Real heart surgery is better and safer after simulation training, studies show

By John Murphy, MDLinx
Published August 25, 2016

Key Takeaways

Cardiothoracic surgery residents who received simulation training—instead of surgical training exclusively in the operating room—improved in all surgical skills evaluated, with perfect or near perfect performance, researchers reported. The residents were also better prepared to manage adverse events in the heat of surgery, according to findings of two related studies published August 25, 2016 in The Annals of Thoracic Surgery.

“Simulation training should create better surgeons who are trained much more efficiently,” said Richard H. Feins, MD, Professor in the Division of Cardiothoracic Surgery at the University of North Carolina at Chapel Hill, NC, who led one of the studies.

“This type of learning allows surgery residents to develop their knowledge, skills, and confidence, before going into the operating room, thus protecting patients from unnecessary risks,” Dr. Feins added.

Surgery residents have traditionally been taught technical skills under the apprentice model, in which they learn in the operating room by performing real operations on real patients under supervision.

But the modern operating room is too fast-paced and has too many competing priorities to be the only place to train residents, Dr. Feins noted. A simulation-based curriculum can enhance and facilitate training by avoiding the limitations of the operating room—and complementing the traditional apprentice training model in surgery.

Unlike the operating room, the simulated surgery environment allows learning and re-learning skills as often as required to correct mistakes. This provides the opportunity for residents to fine-tune skills and gain confidence, in an effort to optimize clinical outcomes.

“In the simulation environment, the essentials of producing masters—deliberate practice and component task training—can be employed,” Dr. Feins said. “One would never expect to produce an outstanding basketball team if the players could only develop their skills during a game. But that is essentially what the apprentice model in surgery does. We have shown there is a better way.”

These studies were performed by the Cardiac Surgery Simulation Consortium, a group of leaders from eight major cardiothoracic surgery residency programs in the United States.

For the first of these studies, the Consortium developed a rigorous, 39-session curriculum that included simulation training modules for three commonly performed cardiac surgery procedures (cardiopulmonary bypass, coronary artery bypass grafting, and aortic valve replacement) and three adverse events (massive air embolism, acute intraoperative aortic dissection, and sudden deterioration in cardiac function).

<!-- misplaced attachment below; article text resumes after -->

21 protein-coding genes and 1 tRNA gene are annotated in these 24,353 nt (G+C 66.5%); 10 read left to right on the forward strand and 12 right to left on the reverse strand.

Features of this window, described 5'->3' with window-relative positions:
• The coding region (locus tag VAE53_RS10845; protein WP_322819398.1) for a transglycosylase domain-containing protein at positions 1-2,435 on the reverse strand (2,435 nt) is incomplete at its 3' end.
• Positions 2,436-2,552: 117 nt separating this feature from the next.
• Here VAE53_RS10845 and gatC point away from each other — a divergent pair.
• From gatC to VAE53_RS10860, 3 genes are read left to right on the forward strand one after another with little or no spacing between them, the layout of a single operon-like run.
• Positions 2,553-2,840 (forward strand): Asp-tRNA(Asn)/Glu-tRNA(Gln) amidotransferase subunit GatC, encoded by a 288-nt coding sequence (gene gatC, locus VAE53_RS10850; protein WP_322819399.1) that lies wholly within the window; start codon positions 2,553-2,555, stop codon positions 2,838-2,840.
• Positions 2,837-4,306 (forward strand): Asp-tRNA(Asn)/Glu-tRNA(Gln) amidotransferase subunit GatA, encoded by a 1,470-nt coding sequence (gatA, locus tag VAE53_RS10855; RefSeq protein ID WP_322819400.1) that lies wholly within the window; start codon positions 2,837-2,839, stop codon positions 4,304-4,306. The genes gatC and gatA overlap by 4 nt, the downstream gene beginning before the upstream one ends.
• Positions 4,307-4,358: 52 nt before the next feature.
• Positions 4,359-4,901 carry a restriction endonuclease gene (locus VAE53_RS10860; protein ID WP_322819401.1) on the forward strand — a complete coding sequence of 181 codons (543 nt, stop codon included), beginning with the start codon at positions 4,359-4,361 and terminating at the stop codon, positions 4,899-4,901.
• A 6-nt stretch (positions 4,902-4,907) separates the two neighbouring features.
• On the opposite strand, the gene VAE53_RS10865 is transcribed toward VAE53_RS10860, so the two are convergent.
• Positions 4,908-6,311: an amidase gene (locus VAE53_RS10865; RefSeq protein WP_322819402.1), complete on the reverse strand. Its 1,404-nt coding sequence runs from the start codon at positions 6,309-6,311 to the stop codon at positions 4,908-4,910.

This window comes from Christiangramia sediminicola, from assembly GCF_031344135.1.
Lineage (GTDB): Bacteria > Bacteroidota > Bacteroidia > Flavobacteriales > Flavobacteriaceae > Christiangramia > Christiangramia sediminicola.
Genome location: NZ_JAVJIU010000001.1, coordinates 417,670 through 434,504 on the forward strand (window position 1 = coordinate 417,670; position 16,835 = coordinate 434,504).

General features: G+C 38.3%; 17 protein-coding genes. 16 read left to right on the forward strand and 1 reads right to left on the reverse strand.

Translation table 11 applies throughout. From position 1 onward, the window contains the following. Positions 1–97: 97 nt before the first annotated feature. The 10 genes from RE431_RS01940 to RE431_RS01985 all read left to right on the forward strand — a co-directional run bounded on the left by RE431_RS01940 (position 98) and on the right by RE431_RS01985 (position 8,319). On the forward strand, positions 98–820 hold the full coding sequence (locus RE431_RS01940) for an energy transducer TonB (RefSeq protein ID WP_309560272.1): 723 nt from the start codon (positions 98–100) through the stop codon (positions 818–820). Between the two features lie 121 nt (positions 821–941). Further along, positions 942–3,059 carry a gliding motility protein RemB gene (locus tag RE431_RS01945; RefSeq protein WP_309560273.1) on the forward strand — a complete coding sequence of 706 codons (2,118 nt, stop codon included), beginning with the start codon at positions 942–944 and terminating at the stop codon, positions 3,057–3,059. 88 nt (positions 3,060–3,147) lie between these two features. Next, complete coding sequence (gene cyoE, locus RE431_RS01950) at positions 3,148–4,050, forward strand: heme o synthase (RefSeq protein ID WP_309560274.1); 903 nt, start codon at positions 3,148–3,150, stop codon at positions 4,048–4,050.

The six modules were designed with basic simulation principles in mind—repetition, deliberate practice, supervision, progressive simulation complexity, formative feedback, and summative assessment. The simulations ranged from simple plastic models to real tissue and pig hearts that duplicated living patients undergoing surgery.

After completing simulation training, 85% of residents and the entire faculty (100%) reported feeling more comfortable and confident with the resident skillset and performance in the operating room. The experience also helped residents and faculty develop an improved rapport and confidence in each other. Both residents and faculty were enthusiastic about training in adverse events and crisis management.

“The rapport I had with the residents was exponentially improved,” said study leader Nahush A. Mokadam, MD, Co-Director of Heart Transplantation at University of Washington Medical Center, Seattle, WA.

“I had practiced with the residents in the simulation lab and they had proved to me time and again that they knew the steps and that they understood the principles of the operation,” Dr. Mokadam added. “So when we were in the operating room, my confidence level in those residents was extremely high because they had already proved to me that they could do it.”

The second study evaluated the residents’ training skills after participating in the new curriculum. The 27 residents who participated demonstrated improvement in all surgical skills that were evaluated, with perfect or near perfect performance after about 110 hours of total simulation training per resident. The per-repetition analyses from the study showed a clear relationship between repetition of a task and improvement in performance.

“Simulation-based training in adverse events could well prove life-saving,” Dr. Feins said. “This training has the ability to decrease the number of adverse outcomes that occur and to minimize the ramifications of those events. This should result in better outcomes for patients, as well as lower costs and improved efficiency.”

The new curriculum is now available from the Thoracic Surgery Directors Association. In addition, the Consortium will also train faculty members at other residency programs on how to use the curriculum.

“The simulation-based training curriculum will continue to evolve and expand,” Dr. Feins said. “This model for training is also being adopted for training in other parts of cardiothoracic surgery such as robotic lobectomy. We hope that it will be an integral part of every resident’s experience in the not so distant future.”

Dr. Feins and other authors disclosed a financial relationship with KindHeart Inc. Dr. Mokadam disclosed a financial relationship with Thoratec Corporation, HeartWare Inc., SynCardia Systems Inc., and St. Jude Medical.

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